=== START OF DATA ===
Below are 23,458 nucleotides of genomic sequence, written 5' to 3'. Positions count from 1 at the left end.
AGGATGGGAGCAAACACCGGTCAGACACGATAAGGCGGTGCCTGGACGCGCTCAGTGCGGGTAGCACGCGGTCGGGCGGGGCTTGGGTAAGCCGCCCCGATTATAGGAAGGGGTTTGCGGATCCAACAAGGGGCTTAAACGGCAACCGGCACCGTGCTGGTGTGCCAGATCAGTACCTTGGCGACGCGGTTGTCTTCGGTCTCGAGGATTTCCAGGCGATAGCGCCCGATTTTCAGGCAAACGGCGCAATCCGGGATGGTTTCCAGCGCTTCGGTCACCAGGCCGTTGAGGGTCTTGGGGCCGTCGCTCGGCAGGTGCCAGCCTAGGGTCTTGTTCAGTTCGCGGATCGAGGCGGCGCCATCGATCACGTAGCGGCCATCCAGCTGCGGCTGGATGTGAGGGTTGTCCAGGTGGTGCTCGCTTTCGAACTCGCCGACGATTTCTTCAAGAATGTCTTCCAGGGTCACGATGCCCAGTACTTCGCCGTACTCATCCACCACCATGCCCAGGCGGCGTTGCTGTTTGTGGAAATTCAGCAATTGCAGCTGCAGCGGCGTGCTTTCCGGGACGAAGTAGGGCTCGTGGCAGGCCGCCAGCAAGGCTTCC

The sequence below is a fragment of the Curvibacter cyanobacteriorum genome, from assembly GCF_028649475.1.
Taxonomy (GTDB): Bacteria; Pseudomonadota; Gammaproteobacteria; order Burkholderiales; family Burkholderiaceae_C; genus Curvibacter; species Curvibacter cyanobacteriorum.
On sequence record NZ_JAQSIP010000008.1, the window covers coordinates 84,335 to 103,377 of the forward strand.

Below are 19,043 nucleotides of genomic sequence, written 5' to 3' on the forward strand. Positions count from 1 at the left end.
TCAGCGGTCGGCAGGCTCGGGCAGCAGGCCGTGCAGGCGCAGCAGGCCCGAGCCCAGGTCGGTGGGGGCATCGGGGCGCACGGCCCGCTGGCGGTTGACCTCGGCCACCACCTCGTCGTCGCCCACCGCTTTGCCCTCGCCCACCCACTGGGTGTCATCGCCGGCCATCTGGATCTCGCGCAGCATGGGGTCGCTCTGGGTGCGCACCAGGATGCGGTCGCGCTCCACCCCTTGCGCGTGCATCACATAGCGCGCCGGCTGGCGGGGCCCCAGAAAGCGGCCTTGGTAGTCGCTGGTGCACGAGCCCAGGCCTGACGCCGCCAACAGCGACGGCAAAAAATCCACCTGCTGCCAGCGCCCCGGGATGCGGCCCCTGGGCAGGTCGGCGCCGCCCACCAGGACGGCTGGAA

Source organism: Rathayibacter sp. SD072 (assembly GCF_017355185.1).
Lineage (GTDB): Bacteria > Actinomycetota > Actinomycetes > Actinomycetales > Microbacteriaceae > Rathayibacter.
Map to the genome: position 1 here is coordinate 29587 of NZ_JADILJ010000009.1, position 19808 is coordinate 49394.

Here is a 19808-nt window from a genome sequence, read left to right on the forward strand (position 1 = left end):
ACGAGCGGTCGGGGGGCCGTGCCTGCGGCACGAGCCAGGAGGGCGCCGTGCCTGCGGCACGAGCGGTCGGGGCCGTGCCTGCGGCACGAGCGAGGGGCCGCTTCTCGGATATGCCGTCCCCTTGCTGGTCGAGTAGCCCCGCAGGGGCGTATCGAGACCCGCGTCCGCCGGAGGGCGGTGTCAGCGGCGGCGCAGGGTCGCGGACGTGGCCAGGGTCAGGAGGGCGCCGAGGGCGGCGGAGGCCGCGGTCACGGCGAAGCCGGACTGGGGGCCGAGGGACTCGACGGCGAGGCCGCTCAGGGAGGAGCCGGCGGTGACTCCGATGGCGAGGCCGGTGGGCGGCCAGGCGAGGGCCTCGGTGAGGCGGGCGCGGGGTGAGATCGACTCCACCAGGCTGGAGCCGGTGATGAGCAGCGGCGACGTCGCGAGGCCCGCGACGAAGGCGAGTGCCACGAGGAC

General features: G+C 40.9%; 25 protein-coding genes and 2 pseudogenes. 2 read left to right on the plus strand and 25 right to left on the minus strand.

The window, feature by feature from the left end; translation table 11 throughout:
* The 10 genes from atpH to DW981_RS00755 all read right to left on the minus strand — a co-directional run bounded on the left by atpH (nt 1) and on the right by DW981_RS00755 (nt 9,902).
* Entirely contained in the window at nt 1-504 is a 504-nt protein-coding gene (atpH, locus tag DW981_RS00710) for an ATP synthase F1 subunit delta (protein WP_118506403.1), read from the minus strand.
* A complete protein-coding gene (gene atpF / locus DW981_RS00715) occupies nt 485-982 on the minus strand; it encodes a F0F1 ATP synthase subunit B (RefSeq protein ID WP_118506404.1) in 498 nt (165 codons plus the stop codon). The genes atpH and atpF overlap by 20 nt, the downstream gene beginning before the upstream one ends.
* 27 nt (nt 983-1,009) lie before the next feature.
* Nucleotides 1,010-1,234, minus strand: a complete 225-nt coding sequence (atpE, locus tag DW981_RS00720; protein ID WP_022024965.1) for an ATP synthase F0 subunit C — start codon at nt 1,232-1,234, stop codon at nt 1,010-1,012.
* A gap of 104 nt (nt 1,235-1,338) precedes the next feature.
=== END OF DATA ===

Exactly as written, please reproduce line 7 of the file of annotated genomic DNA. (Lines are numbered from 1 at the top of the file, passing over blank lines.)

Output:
TCAGCGGTCGGCAGGCTCGGGCAGCAGGCCGTGCAGGCGCAGCAGGCCCGAGCCCAGGTCGGTGGGGGCATCGGGGCGCACGGCCCGCTGGCGGTTGACCTCGGCCACCACCTCGTCGTCGCCCACCGCTTTGCCCTCGCCCACCCACTGGGTGTCATCGCCGGCCATCTGGATCTCGCGCAGCATGGGGTCGCTCTGGGTGCGCACCAGGATGCGGTCGCGCTCCACCCCTTGCGCGTGCATCACATAGCGCGCCGGCTGGCGGGGCCCCAGAAAGCGGCCTTGGTAGTCGCTGGTGCACGAGCCCAGGCCTGACGCCGCCAACAGCGACGGCAAAAAATCCACCTGCTGCCAGCGCCCCGGGATGCGGCCCCTGGGCAGGTCGGCGCCGCCCACCAGGACGGCTGGAA